• The final major ransomware breach of January 2022 involved network-attached storage (NAS) vendor QNAP. Another new variant, DeadBolt, infected thousands of the company’s global customers through what appears to be vulnerability exploitation. Like the notorious supply chain attack on Kaseya last year, in this campaign, the threat actors are extorting small sums (of around $1000) from the firm’s customers, as well demanding a larger multimillion-dollar ransom from the vendor itself.

What happens next?

If nothing else, January has shown us that the ransomware industry is still thriving in 2022. Ransomware persists for several reasons:

  • Gaps in corporate security allow the bad guys to get in time and again.
  • Victims keep paying their extorters, encouraging them to repeat the trick. 
  • Ransomware-as-a-service (RaaS) allows even non technically proficient “affiliate” groups to get in on the act, sharing the spoils of attacks with malware developers.
  • Hostile nations like Russia shield such groups from prosecution (and extradition) as long as attacks are directed outside the country.

Of these, the last point is one of the most important. That’s why many commentators were excited by the news in mid-January that the Russian authorities had “dismantled” an infamous ransomware group known as REvil—in collaboration with the FBI. However, there are reasons to be skeptical as to whether this is the start of a new trend. It is more likely, as some have argued, that REvil was scapegoated by the Kremlin to ease diplomatic relations with the US at a time when Russia is under intense geopolitical pressure over its war-mongering with Ukraine.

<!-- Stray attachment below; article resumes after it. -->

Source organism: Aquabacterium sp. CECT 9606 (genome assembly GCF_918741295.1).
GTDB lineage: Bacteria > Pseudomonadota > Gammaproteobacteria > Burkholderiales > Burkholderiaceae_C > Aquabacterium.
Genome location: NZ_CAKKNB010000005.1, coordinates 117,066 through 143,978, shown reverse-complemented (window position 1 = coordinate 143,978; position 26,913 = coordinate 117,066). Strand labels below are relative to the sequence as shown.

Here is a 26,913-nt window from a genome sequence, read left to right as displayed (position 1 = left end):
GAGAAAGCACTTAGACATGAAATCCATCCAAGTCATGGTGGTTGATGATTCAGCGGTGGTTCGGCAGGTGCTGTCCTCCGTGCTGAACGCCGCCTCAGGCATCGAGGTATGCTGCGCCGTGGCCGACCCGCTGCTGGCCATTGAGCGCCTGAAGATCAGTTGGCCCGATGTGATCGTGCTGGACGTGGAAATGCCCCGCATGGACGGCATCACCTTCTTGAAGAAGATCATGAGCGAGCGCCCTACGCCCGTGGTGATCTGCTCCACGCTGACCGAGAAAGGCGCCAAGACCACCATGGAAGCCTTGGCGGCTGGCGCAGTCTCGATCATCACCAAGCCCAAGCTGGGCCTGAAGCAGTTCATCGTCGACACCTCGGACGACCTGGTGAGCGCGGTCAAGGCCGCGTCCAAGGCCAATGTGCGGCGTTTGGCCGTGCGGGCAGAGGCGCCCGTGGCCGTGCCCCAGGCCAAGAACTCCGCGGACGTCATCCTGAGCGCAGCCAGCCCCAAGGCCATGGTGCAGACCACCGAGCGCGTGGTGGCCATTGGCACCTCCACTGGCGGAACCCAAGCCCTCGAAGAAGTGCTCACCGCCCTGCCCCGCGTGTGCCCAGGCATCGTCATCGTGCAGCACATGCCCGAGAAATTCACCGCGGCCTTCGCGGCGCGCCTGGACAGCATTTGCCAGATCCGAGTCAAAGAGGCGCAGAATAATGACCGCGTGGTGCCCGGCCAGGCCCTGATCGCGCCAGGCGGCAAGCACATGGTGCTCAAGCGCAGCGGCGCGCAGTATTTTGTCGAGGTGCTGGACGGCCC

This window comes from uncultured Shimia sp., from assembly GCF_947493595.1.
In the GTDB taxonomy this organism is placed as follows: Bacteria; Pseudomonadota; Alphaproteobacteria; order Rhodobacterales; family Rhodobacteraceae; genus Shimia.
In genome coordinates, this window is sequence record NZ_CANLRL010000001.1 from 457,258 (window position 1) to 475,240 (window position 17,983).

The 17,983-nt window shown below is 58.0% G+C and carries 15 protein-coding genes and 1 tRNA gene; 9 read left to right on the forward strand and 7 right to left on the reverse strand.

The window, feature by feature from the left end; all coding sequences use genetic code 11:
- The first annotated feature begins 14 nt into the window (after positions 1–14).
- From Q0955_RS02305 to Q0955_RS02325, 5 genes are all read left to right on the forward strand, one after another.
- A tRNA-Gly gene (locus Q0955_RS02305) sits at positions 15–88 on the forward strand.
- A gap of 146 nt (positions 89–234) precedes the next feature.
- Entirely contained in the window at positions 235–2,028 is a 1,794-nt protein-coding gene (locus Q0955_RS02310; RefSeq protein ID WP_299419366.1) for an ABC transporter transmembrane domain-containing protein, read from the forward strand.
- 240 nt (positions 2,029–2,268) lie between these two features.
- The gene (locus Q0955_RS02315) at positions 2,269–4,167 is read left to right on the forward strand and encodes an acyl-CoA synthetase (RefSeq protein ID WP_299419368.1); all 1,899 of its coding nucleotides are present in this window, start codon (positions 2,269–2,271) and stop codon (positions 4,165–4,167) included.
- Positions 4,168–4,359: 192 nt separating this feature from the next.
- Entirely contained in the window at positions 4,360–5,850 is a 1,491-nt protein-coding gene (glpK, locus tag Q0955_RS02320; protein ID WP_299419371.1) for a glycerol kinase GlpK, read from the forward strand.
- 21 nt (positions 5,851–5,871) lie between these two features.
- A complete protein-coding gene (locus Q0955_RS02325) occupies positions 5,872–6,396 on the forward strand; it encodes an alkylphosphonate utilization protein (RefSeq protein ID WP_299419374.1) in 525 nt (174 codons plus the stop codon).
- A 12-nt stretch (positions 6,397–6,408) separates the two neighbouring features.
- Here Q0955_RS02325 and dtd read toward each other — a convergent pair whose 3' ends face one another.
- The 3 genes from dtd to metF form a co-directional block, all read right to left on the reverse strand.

If nothing else, January has shown us that the ransomware industry is still thriving in 2022.

The incident has certainly got some cyber-criminals feeling nervous. But it’s unlikely to change things long-term. It’s not even clear that the Russian security forces (FSB) actually arrested the REvil kingpins and not just some lowly affiliate groups.

Ransomware actors keep innovating

In the meantime, the men and women behind ransomware will continue to find new ways to turn the screws on their victims. Some recent trends are illustrative: